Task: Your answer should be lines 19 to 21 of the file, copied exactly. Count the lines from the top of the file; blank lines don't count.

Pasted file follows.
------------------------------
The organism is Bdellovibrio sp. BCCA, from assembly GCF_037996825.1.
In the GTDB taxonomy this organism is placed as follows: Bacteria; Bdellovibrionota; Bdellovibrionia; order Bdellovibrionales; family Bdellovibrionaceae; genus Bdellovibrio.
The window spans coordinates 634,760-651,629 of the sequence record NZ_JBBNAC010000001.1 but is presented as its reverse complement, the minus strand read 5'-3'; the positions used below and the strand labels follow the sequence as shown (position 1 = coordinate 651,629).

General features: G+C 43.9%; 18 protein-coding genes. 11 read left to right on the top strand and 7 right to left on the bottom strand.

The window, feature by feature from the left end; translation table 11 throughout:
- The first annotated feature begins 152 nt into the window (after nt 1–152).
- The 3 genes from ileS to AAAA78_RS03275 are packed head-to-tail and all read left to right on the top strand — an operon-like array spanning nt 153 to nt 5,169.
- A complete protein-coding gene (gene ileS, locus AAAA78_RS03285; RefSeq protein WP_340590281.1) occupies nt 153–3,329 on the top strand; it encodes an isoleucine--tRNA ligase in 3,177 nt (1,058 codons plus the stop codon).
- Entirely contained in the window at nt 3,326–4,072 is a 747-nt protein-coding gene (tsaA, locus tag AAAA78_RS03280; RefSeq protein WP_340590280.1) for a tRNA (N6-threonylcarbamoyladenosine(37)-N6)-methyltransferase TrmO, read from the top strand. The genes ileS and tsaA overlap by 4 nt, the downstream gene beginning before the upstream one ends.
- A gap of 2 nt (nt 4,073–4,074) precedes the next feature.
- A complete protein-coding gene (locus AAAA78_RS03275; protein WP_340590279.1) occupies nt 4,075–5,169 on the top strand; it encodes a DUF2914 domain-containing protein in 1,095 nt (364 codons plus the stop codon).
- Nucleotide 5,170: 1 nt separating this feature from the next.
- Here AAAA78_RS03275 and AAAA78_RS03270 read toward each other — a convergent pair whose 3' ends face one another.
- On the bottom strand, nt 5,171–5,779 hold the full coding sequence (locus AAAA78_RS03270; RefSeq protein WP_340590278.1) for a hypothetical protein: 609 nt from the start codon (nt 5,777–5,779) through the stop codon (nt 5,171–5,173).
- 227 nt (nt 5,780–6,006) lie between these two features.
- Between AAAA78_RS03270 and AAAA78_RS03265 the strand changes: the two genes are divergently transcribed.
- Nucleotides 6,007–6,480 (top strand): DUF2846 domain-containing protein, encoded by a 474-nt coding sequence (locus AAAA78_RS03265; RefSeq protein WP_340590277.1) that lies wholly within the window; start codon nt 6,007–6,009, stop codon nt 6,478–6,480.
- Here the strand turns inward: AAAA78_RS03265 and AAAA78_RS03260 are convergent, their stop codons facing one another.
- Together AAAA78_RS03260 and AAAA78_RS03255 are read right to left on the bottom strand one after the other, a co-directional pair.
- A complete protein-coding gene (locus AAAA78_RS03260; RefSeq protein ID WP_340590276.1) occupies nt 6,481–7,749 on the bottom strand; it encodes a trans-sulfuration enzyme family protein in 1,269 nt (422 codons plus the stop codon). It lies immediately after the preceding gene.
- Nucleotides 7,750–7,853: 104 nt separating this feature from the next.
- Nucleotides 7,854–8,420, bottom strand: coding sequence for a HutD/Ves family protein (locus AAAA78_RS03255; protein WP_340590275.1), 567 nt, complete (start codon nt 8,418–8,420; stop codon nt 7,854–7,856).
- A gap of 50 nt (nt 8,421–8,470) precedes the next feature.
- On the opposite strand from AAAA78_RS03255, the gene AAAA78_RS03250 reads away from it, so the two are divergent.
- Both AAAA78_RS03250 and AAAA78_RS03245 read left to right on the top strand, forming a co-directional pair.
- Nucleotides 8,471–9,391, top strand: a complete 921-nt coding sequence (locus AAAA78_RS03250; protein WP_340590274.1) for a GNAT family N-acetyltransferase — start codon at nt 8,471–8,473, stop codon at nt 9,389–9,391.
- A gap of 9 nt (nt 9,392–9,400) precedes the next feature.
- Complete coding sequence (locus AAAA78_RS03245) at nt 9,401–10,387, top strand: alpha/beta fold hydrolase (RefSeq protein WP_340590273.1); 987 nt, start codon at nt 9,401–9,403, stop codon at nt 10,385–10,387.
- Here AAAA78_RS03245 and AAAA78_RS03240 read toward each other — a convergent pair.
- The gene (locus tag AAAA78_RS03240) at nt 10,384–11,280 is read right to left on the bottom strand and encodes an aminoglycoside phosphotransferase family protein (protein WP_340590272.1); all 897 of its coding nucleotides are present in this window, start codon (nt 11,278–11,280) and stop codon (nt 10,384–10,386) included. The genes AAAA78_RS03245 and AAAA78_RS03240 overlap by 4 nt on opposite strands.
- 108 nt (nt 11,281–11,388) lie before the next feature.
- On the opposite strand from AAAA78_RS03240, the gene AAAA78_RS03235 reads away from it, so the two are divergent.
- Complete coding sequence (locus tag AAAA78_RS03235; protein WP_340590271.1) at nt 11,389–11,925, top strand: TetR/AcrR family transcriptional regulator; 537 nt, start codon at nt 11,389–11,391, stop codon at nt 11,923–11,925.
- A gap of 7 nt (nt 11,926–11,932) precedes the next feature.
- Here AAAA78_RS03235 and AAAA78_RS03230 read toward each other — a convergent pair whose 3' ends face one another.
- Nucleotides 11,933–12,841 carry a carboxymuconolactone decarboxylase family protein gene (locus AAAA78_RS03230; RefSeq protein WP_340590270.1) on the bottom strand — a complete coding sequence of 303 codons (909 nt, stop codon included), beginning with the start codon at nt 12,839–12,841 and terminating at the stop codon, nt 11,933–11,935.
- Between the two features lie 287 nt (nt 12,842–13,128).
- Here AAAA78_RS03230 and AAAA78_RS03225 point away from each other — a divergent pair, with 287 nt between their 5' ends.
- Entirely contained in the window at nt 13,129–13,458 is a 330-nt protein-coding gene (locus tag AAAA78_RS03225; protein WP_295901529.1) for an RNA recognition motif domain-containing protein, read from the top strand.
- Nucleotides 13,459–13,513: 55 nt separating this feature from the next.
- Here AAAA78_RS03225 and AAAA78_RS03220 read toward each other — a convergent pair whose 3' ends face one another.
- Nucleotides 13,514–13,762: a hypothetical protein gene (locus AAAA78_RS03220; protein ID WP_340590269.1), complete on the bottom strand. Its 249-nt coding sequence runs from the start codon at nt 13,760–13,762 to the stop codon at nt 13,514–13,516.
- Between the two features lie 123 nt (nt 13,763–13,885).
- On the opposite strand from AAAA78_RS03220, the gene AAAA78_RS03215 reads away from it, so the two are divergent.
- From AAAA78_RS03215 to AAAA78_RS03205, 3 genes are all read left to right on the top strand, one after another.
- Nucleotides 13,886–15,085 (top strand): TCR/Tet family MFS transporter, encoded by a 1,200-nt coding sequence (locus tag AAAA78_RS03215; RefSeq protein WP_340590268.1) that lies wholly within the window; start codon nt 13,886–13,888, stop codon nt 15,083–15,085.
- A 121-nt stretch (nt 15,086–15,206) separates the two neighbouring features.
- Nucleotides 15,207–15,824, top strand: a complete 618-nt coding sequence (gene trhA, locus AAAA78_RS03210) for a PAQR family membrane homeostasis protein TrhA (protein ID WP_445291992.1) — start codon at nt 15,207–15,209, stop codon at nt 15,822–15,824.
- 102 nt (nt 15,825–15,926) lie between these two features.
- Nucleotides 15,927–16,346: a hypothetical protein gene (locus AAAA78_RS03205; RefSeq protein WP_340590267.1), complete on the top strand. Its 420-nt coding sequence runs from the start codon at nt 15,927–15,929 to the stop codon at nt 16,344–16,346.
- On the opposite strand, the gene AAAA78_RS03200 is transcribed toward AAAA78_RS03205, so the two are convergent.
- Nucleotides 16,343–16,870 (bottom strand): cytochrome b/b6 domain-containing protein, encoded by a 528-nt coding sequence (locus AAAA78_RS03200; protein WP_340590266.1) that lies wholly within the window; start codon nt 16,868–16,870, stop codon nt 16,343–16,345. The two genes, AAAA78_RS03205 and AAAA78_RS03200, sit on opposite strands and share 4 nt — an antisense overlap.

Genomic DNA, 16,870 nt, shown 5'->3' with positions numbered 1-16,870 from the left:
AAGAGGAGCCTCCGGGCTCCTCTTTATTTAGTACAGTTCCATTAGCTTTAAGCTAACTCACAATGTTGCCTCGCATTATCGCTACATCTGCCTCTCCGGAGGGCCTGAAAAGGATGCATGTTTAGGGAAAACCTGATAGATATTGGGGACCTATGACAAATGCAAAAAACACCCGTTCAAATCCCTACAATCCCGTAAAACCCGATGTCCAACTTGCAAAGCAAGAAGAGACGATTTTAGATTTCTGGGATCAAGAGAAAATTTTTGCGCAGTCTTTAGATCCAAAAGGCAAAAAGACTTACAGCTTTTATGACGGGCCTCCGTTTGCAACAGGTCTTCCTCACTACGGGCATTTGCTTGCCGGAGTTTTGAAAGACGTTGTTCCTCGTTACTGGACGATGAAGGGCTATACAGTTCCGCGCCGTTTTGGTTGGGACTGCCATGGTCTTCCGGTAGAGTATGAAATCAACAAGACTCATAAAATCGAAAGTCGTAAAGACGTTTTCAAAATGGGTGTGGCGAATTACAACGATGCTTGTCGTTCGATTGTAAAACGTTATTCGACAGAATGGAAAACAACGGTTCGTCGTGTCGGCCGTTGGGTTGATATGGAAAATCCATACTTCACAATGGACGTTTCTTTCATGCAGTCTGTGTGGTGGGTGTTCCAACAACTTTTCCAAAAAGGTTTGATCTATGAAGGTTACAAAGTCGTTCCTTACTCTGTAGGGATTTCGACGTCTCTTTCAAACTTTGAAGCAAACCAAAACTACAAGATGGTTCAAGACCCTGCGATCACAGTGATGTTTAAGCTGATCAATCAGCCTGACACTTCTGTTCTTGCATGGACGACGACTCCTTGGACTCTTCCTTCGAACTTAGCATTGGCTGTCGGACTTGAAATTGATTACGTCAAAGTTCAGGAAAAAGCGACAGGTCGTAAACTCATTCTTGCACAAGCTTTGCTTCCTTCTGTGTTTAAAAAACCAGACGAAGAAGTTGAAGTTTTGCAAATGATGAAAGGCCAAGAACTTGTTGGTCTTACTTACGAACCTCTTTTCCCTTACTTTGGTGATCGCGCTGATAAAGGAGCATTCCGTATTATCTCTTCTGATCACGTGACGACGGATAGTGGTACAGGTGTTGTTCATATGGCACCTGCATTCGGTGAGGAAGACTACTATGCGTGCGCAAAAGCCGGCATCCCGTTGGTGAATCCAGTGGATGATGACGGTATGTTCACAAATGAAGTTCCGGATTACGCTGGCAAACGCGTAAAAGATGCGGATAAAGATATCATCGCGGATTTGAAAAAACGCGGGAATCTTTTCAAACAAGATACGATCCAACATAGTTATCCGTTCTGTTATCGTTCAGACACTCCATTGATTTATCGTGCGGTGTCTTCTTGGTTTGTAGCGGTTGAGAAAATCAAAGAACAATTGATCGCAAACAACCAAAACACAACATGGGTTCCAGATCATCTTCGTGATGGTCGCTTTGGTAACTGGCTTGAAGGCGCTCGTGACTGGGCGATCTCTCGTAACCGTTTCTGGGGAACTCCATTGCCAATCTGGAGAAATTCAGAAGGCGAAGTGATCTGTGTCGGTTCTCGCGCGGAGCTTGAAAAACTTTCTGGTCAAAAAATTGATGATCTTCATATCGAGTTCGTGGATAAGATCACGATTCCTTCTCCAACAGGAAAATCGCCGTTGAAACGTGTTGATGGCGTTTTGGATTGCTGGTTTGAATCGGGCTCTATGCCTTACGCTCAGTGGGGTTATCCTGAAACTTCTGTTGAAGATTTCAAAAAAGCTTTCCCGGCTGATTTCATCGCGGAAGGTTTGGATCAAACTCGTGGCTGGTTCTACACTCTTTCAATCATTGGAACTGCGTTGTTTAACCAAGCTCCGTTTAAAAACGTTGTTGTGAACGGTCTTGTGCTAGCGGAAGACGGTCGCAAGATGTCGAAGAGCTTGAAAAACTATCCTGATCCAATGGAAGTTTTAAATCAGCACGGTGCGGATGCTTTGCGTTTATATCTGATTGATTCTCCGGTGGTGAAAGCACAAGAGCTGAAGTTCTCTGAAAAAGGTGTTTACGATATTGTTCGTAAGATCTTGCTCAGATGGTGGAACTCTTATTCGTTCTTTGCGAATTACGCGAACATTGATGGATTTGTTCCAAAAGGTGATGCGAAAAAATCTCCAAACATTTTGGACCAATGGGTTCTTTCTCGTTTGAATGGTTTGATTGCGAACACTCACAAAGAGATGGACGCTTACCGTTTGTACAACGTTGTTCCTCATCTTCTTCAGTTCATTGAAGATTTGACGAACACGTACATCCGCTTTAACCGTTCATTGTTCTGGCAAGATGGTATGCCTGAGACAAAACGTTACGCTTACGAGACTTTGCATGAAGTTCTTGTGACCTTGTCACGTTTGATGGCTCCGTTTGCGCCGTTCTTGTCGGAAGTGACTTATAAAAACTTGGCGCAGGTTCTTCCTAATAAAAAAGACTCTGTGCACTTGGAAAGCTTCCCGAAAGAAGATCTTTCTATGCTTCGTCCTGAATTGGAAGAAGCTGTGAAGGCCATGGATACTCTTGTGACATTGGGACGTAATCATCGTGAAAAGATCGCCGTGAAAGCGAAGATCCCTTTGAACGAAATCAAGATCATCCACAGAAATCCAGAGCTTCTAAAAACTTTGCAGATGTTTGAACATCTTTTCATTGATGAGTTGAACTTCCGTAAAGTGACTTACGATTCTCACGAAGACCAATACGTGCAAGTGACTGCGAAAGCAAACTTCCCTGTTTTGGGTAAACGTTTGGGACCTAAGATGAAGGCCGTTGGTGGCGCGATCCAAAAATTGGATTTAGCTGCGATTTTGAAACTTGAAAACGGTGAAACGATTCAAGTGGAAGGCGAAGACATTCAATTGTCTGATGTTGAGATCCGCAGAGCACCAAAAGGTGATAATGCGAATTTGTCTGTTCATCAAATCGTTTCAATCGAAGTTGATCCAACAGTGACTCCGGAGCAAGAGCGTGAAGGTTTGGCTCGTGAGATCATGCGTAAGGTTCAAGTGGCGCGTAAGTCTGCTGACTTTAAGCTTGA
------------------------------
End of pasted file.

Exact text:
- Together AAAA78_RS03260 and AAAA78_RS03255 are read right to left on the bottom strand one after the other, a co-directional pair.
- A complete protein-coding gene (locus AAAA78_RS03260; RefSeq protein ID WP_340590276.1) occupies nt 6,481–7,749 on the bottom strand; it encodes a trans-sulfuration enzyme family protein in 1,269 nt (422 codons plus the stop codon). It lies immediately after the preceding gene.
- Nucleotides 7,750–7,853: 104 nt separating this feature from the next.